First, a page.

An obnoxious bespectacled cop (Billy Lau) is appalled his new policewoman wife (Sandra Ng) is so enthusiastic about sex. One night while asleep she cries out the name: "Johnny!" which leads him to suspect he married a 'second-hand wife.' To expose his wife's infidelity he trails her to an apartment at a creepy, half-abandoned tenement block. Not realizing she and fellow beautiful 'Pink Squad' girls: Min (Sharla Cheung Man), Anna (Ann Bridgewater) and Mei (Suki Kwan Sau-Mei) are working undercover as high-class call girls to entrap Maddy (Shing Fui-On), a drug-dealing triad. However, the lovely policewomen have no idea this is a haunted tower block where a Buddhist Monk (Yeung Cheung-Yan) gets to work after residents discover the basement holds a gateway to Hell. When the clueless cop gatecrashes the sting operation, he mistakes cowardly Inspector Shin (Wu Fung) for his wife's lover. He chases him below whereupon they accidentally rouse a malevolent ghost girl (Cheung Choi-Mei) who wreaks supernatural vengeance.
Sequels more widely known than obscure originals is a strangely common quirk in Hong Kong film fandom. Joining the ranks of Swordsman II: Invincible Asia (1992), Tiger Cage II (1990), Angel Terminators II (1993) and In the Line of Duty 4 (1989), Operation Pink Squad II follows-up a 1988 vehicle for Sandra Ng. The original cashed-in on the girls-with-guns craze of the mid-to-late Eighties: e.g. Angel (1987), The Inspector Wears a Skirt (1988), etc. For the sequel the filmmakers added a supernatural twist delivering the fusion of Poltergeist (1982) and Die Hard (1988) that Poltergeist III (1988) wanted to be, only with crass knob jokes. Alas, Billy Lau's would-be comic antics prove as unbearable here as they are in the Mr. Vampire series. It is a mystery what Sandra Ng's character sees in such a paranoid, sexist asshole. Mind you, Lau does snag one funny scene, sharing an elevator with the enraged ghost girl.
Nonetheless the end result was an early cult hit for Jeff Lau. Long before he became an acclaimed comic auteur and the more commercially successful half of a screen partnership with art-house favourite Wong Kar Wai, Lau toiled away making second-rate ghost comedies like his Haunted Cop Shop series. A step up from those, Operation Pink Squad II lacks the disarmingly heartfelt romance and literary allusions that characterize Lau's later work. But it scores a solid laugh-rate with inventive ideas and enthusiastic mugging from a likable cast, save Billy Lau of course. While Sandra Ng went on to huge success as a popular comedienne, the film also includes early roles for fan favourites Sharla Cheung Man and Ann Bridgewater. The latter in particular, best known for sharing the screen with Chow Yun-Fat in Ringo Lam's outstanding action-thriller Full Contact (1992), exhibits the combination of dramatic skill, sex kitten allure and buoyant comic timing that ought to have made her a much bigger star. No matter what role, there is no film where Ann Bridgewater is less than terrific.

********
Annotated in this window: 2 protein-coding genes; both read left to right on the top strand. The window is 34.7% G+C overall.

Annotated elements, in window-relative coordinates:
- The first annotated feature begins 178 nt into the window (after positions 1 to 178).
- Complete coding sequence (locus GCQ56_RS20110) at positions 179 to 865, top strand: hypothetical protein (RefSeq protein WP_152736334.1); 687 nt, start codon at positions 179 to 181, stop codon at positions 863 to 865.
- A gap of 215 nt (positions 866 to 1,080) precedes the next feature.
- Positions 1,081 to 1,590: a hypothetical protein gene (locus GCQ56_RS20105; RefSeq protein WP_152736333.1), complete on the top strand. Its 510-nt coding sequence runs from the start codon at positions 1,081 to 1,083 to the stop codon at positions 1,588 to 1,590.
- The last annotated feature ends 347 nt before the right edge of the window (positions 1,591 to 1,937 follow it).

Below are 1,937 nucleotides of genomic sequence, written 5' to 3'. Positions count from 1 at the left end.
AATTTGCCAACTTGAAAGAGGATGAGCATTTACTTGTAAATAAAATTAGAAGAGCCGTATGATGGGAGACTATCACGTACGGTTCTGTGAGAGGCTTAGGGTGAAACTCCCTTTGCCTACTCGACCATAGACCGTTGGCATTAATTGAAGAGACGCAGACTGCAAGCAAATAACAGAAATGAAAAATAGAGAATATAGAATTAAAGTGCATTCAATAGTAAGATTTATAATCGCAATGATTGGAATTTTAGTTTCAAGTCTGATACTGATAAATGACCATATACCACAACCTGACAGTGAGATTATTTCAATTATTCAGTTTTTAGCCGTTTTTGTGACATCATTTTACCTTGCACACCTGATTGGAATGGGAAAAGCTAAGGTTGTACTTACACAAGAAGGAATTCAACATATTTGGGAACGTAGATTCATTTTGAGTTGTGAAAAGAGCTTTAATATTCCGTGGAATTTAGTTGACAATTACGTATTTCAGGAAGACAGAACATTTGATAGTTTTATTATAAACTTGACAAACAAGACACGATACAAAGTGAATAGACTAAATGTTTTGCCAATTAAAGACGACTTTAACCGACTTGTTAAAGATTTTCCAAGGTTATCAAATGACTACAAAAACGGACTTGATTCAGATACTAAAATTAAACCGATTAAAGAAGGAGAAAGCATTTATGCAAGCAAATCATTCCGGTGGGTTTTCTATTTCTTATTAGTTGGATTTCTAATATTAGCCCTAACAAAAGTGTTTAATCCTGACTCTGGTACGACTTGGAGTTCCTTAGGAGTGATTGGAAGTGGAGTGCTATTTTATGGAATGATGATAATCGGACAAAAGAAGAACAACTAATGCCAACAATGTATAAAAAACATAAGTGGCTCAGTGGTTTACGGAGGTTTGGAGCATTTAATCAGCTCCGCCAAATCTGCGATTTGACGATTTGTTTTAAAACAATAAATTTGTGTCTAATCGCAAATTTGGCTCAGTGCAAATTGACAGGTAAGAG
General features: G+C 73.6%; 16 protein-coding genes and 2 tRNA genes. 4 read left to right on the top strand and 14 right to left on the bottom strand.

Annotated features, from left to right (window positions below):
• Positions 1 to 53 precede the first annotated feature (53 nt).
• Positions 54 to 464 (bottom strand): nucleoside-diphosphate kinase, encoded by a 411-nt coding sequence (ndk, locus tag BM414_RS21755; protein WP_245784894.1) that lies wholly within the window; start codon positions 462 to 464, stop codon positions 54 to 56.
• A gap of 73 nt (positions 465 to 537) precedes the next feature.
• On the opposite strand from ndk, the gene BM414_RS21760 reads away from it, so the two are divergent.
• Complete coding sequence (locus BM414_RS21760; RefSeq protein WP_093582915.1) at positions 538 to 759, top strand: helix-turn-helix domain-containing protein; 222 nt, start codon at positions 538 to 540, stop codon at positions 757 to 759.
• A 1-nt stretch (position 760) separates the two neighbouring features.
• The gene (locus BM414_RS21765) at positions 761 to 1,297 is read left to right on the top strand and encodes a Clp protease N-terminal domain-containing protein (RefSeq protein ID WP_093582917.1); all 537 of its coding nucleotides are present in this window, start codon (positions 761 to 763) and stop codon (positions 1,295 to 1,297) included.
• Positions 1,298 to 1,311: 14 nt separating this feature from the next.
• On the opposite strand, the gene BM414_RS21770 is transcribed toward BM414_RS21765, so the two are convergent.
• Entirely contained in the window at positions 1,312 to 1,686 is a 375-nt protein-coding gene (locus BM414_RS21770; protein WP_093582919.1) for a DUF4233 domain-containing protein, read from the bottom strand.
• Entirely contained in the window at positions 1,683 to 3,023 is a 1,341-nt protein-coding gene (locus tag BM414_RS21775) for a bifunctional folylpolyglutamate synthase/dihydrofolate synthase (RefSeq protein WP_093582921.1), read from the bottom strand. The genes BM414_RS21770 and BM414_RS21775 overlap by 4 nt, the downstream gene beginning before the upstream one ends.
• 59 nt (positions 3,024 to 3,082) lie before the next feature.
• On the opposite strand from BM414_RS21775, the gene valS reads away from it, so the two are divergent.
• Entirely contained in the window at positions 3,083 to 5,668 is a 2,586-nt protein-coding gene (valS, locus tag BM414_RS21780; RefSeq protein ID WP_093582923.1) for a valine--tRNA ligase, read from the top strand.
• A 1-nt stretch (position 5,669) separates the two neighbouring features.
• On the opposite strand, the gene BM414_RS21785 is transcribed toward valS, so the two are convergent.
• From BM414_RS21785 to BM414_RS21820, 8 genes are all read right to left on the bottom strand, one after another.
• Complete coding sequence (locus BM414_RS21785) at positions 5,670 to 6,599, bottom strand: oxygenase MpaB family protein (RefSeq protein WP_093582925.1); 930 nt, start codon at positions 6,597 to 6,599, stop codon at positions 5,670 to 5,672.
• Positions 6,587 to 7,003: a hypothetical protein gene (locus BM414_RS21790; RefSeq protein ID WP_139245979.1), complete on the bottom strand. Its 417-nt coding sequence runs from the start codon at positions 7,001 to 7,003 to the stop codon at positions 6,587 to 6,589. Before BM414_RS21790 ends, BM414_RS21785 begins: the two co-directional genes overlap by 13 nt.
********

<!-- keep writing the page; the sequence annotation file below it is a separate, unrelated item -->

Embracing the radical tonal shifts that were part and parcel with the New Wave era of HK cinema, Lau's typically scattershot pop culture riffs encompass a dream sequence parodying Chow Yun-Fat's iconic shootout from A Better Tomorrow (1986), a climax wherein the cast morph into mythological characters to do battle with bloodthirsty zombies and the obligatory tasteless sexual humour. Yet also the odd instance of sly satire. In a dig at the money-mad mentality of Eighties Hong Kong here even a murderous ghost can negotiate a deal with a crooked businessman. Lau lifts motifs like the roving 'demon-cam' from A Chinese Ghost Story (1987) - which itself stole heavily from The Evil Dead (1983) - and melds the blue light-and-fog aesthetic Sammo Hung established for the genre with Encounters of the Spooky Kind (1980) with a funky Eighties neon vibe and MTV-style whiplash editing. A bravura sequence that inter-cuts the Monk's supernatural battle with the rhythmic motion of an African dancer and the zany antics of the Pink Squad girls at a hostess club is especially impressive. Remarkably the scary sequences deliver solid visceral thrills, employing ingenious practical effects with effective results. Most notably in the film's most infamous scene wherein a fleet of remote-controlled toy helicopters chase after a flying severed head!